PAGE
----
This article challenges the prevailing academic consensus regarding the Supreme Court's interpretation of the Americans With Disabilities Act ("ADA"). In a series of cases over the last decade, the Supreme Court has sharply limited the scope of the statute by narrowly defining what constitutes a disability, and most commentators have attributed the cases to a judicial backlash or a lack of empathy for the disabled. This article offers a counter narrative. Although the Supreme Court's interpretations have plainly narrowed the scope of the statute, and without regard to congressional intent, I suggest that the decisions are largely consistent with congressional expectations, as well as social norms regarding who ought to be defined as disabled. The ADA was passed under unusual circumstances. Despite overwhelming congressional support, there was broad indifference to the substance of the legislation, and the absence of a substantial social movement led to a broadly worded statute that lacked a strong commitment to expanding the definition of disability. The Supreme Court has subsequently rewritten the statute to protect its own institutional interests and to bring the statute in line with public expectations. In the last part of the paper, I analyze the cases in the context of various theories of statutory interpretation, including positive political theory which identifies the Supreme Court as a strategic player seeking to impose its own preferences whenever it can. In the context of the ADA, these preferences were primarily institutional rather than political, although they also have furthered the interests of the business community, and the absence of a strong disability rights social movement has allowed the Court's decisions to avoid a congressional override.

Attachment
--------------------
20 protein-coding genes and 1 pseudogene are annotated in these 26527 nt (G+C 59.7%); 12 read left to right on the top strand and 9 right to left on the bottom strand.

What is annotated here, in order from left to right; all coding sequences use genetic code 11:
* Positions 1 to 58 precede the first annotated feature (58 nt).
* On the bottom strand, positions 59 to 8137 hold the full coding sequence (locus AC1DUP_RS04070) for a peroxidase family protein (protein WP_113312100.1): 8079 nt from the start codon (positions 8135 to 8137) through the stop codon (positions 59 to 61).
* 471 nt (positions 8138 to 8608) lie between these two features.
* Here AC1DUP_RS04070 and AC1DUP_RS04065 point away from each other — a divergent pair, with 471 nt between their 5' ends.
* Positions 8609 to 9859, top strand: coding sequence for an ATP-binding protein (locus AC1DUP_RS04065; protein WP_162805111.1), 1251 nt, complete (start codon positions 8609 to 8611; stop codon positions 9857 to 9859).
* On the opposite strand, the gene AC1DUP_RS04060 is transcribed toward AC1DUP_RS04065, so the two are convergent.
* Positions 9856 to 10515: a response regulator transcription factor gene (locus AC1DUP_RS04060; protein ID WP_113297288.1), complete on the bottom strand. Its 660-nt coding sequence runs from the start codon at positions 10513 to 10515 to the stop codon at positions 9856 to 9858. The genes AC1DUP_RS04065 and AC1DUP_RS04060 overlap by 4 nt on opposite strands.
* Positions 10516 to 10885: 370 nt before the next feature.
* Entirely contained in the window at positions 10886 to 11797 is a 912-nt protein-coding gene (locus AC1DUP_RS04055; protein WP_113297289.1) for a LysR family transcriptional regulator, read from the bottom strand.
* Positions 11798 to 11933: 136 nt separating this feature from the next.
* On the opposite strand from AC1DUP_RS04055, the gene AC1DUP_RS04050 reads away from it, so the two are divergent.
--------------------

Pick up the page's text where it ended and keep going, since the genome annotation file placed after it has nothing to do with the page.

GW Paper Series
GWU Legal Studies Research Paper No. 247; GWU Law School Public Law Research Paper No. 247
Michael Selmi, Interpreting the Americans with Disabilities Act: A Case Study in Pragmatic Judicial Reconstruction, 76 Geo. Wash. L. Rev. 522 (2008).